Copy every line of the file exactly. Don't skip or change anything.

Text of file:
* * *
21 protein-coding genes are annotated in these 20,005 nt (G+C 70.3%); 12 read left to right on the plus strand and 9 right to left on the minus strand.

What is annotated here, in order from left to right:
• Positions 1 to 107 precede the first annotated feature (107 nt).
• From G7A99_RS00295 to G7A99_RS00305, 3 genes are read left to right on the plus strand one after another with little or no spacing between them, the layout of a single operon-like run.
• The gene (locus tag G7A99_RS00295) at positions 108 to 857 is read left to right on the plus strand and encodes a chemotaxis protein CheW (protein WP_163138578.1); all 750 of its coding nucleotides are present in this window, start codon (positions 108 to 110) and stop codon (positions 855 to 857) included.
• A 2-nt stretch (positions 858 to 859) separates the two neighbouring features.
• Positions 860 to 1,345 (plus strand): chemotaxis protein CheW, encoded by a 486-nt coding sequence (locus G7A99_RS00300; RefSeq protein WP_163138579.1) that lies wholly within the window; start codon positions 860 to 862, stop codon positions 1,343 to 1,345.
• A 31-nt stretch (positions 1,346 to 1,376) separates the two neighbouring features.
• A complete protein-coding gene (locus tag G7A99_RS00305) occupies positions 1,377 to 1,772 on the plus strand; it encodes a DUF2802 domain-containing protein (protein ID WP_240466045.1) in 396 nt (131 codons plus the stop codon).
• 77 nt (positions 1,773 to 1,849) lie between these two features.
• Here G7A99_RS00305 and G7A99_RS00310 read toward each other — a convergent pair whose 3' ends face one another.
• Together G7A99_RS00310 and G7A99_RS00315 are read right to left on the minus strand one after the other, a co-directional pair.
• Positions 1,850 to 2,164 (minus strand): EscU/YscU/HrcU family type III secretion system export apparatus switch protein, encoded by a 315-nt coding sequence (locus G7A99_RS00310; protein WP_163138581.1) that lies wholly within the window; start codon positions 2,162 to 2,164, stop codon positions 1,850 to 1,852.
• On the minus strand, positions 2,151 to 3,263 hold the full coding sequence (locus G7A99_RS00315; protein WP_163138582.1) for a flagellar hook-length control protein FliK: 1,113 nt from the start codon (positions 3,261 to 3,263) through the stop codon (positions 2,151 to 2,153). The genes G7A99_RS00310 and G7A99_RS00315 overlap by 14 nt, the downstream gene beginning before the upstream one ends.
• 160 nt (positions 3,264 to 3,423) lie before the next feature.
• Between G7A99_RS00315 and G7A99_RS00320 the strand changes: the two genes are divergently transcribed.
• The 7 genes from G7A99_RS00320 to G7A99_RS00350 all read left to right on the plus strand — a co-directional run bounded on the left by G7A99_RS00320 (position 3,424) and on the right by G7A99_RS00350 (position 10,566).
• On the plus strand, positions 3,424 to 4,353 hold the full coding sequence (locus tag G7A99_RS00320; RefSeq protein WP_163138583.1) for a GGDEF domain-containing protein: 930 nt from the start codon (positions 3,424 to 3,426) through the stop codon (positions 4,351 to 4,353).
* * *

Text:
21 protein-coding genes are annotated in these 20,005 nt (G+C 70.3%); 12 read left to right on the plus strand and 9 right to left on the minus strand.

What is annotated here, in order from left to right:
• Positions 1 to 107 precede the first annotated feature (107 nt).
• From G7A99_RS00295 to G7A99_RS00305, 3 genes are read left to right on the plus strand one after another with little or no spacing between them, the layout of a single operon-like run.
• The gene (locus tag G7A99_RS00295) at positions 108 to 857 is read left to right on the plus strand and encodes a chemotaxis protein CheW (protein WP_163138578.1); all 750 of its coding nucleotides are present in this window, start codon (positions 108 to 110) and stop codon (positions 855 to 857) included.
• A 2-nt stretch (positions 858 to 859) separates the two neighbouring features.
• Positions 860 to 1,345 (plus strand): chemotaxis protein CheW, encoded by a 486-nt coding sequence (locus G7A99_RS00300; RefSeq protein WP_163138579.1) that lies wholly within the window; start codon positions 860 to 862, stop codon positions 1,343 to 1,345.
• A 31-nt stretch (positions 1,346 to 1,376) separates the two neighbouring features.
• A complete protein-coding gene (locus tag G7A99_RS00305) occupies positions 1,377 to 1,772 on the plus strand; it encodes a DUF2802 domain-containing protein (protein ID WP_240466045.1) in 396 nt (131 codons plus the stop codon).
• 77 nt (positions 1,773 to 1,849) lie between these two features.
• Here G7A99_RS00305 and G7A99_RS00310 read toward each other — a convergent pair whose 3' ends face one another.
• Together G7A99_RS00310 and G7A99_RS00315 are read right to left on the minus strand one after the other, a co-directional pair.
• Positions 1,850 to 2,164 (minus strand): EscU/YscU/HrcU family type III secretion system export apparatus switch protein, encoded by a 315-nt coding sequence (locus G7A99_RS00310; protein WP_163138581.1) that lies wholly within the window; start codon positions 2,162 to 2,164, stop codon positions 1,850 to 1,852.
• On the minus strand, positions 2,151 to 3,263 hold the full coding sequence (locus G7A99_RS00315; protein WP_163138582.1) for a flagellar hook-length control protein FliK: 1,113 nt from the start codon (positions 3,261 to 3,263) through the stop codon (positions 2,151 to 2,153). The genes G7A99_RS00310 and G7A99_RS00315 overlap by 14 nt, the downstream gene beginning before the upstream one ends.
• 160 nt (positions 3,264 to 3,423) lie before the next feature.
• Between G7A99_RS00315 and G7A99_RS00320 the strand changes: the two genes are divergently transcribed.
• The 7 genes from G7A99_RS00320 to G7A99_RS00350 all read left to right on the plus strand — a co-directional run bounded on the left by G7A99_RS00320 (position 3,424) and on the right by G7A99_RS00350 (position 10,566).
• On the plus strand, positions 3,424 to 4,353 hold the full coding sequence (locus tag G7A99_RS00320; RefSeq protein WP_163138583.1) for a GGDEF domain-containing protein: 930 nt from the start codon (positions 3,424 to 3,426) through the stop codon (positions 4,351 to 4,353).